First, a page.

Chris Hedges: A Victory for All of Us!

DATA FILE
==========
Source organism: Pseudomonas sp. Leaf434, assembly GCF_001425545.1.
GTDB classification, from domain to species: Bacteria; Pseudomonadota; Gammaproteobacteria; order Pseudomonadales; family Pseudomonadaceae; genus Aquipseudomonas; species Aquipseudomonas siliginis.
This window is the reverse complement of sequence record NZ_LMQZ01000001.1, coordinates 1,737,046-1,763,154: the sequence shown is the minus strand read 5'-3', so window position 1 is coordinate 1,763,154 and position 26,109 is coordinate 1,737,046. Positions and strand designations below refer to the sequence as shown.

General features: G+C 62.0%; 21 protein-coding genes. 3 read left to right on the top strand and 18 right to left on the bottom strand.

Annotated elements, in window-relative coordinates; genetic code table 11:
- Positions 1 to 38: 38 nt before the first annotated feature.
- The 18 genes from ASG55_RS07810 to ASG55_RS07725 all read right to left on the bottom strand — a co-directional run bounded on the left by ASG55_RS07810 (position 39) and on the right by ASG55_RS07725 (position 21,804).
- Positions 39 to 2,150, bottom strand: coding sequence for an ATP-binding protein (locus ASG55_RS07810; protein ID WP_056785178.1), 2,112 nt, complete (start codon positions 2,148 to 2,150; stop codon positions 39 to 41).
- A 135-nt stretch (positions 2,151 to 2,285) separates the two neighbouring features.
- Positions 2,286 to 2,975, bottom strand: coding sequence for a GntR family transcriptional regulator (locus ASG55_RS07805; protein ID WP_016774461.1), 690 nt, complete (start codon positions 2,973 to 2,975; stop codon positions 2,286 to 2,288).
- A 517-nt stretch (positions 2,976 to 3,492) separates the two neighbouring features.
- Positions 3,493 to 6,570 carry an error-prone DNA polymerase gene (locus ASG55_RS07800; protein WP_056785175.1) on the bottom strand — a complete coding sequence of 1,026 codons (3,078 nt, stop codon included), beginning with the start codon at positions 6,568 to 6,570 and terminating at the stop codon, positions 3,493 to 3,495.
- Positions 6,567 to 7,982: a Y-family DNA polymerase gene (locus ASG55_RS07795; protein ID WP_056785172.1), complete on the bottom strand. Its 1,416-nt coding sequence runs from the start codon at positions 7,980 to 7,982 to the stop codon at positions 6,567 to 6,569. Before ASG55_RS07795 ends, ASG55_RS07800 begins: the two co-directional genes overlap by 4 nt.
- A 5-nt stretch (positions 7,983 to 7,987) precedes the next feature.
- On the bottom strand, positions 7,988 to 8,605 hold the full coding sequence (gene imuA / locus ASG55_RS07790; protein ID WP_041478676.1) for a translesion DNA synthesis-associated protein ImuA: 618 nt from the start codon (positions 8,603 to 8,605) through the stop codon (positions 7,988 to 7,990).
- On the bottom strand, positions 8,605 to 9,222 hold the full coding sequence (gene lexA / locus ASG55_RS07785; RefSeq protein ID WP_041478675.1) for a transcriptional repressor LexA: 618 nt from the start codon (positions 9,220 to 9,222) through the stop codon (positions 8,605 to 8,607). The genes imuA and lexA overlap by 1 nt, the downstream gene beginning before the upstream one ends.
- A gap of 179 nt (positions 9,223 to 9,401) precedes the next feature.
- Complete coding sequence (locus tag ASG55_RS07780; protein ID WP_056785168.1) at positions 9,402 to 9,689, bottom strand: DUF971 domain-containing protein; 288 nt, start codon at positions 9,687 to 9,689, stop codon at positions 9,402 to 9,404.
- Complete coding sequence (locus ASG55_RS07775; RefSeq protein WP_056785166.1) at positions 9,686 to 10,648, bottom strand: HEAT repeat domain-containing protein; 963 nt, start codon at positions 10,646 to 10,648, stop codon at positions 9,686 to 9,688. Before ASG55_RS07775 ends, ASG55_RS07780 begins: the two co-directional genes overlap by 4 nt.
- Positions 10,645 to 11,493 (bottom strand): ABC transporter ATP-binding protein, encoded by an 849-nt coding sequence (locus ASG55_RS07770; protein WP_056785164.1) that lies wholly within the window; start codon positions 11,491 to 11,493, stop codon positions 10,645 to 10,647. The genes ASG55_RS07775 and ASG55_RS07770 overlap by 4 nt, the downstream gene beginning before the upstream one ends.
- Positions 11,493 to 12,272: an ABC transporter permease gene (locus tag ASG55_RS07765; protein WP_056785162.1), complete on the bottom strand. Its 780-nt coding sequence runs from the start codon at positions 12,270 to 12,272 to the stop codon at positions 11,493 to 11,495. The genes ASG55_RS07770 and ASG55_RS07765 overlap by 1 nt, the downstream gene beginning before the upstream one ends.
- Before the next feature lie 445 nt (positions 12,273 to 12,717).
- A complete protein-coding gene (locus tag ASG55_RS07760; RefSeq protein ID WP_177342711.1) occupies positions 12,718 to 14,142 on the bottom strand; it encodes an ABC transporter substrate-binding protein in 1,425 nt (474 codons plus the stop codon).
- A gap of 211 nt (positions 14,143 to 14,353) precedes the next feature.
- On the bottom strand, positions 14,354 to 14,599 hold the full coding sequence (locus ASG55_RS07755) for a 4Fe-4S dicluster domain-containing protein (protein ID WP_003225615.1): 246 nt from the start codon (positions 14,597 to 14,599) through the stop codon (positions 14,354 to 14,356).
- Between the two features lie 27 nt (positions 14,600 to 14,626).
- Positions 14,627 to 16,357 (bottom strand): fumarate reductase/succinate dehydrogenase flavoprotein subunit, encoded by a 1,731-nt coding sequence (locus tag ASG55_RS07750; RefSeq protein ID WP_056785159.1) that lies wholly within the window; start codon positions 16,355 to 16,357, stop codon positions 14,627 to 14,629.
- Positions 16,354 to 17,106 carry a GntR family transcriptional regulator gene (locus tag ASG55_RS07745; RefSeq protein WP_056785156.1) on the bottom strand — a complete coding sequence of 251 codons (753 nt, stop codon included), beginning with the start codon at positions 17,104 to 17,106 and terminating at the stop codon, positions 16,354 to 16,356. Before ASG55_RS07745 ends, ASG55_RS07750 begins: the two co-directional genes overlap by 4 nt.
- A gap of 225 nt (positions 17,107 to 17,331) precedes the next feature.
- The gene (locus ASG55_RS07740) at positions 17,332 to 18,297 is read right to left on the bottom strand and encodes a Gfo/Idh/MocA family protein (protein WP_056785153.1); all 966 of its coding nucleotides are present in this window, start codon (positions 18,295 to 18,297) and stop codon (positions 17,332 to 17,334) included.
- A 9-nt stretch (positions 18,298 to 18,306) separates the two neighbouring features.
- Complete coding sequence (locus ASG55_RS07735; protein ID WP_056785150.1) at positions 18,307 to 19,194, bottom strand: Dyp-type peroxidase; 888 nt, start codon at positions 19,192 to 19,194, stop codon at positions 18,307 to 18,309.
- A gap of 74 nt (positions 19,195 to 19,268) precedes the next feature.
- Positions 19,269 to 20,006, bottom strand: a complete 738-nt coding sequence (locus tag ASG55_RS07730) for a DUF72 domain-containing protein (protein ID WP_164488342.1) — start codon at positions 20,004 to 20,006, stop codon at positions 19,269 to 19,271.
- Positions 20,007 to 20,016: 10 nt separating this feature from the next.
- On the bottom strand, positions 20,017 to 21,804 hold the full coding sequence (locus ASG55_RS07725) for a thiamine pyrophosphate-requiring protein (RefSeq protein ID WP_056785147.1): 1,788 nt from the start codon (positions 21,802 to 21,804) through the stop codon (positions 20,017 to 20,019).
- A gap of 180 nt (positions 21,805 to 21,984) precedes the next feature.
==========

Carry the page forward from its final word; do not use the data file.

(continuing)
In January, attorneys Carl Mayer and Bruce Afran asked me to be the lead plaintiff in a lawsuit against President Barack Obama and Defense Secretary Leon Panetta, that challenged the harsh provisions of the National Defense Authorization Act (NDAA). We filed the lawsuit, worked for hours on the affidavits, carried out the tedious depositions, prepared the case, and went to trial because we did not want to be passive in the face of another egregious assault on our liberties, because resistance is a moral imperative, and because, at the very least, we hoped we could draw attention to the injustice of the law. None of us thought we could win. But every once in a while, the gods smile on the damned. US District Judge Katherine Forrest, in a 68-page opinion, ruled Wednesday that Section 1021 of the NDAA was unconstitutional. It was a stunning and monumental victory. With her ruling she returned us to a country where, as it was before Obama signed this act into law December 31, the government cannot strip a US citizen of due process or use the military to arrest him or her, and then hold him or her in military prison indefinitely. She categorically rejected the government's claims that the plaintiffs did not have the standing to bring the case to trial, because none of us had been indefinitely detained, that lack of imminent enforcement against us meant there was no need for an injunction, and that the NDAA simply codified what had previously been set down in the 2001 Authorization to use Military Force Act. The ruling was a huge victory for the protection of free speech. Judge Forrest struck down language in the law that she said gave the government the ability to incarcerate people based on what they said or wrote. Maybe it will be overturned. But we and other Americans are freer today than we were a week ago.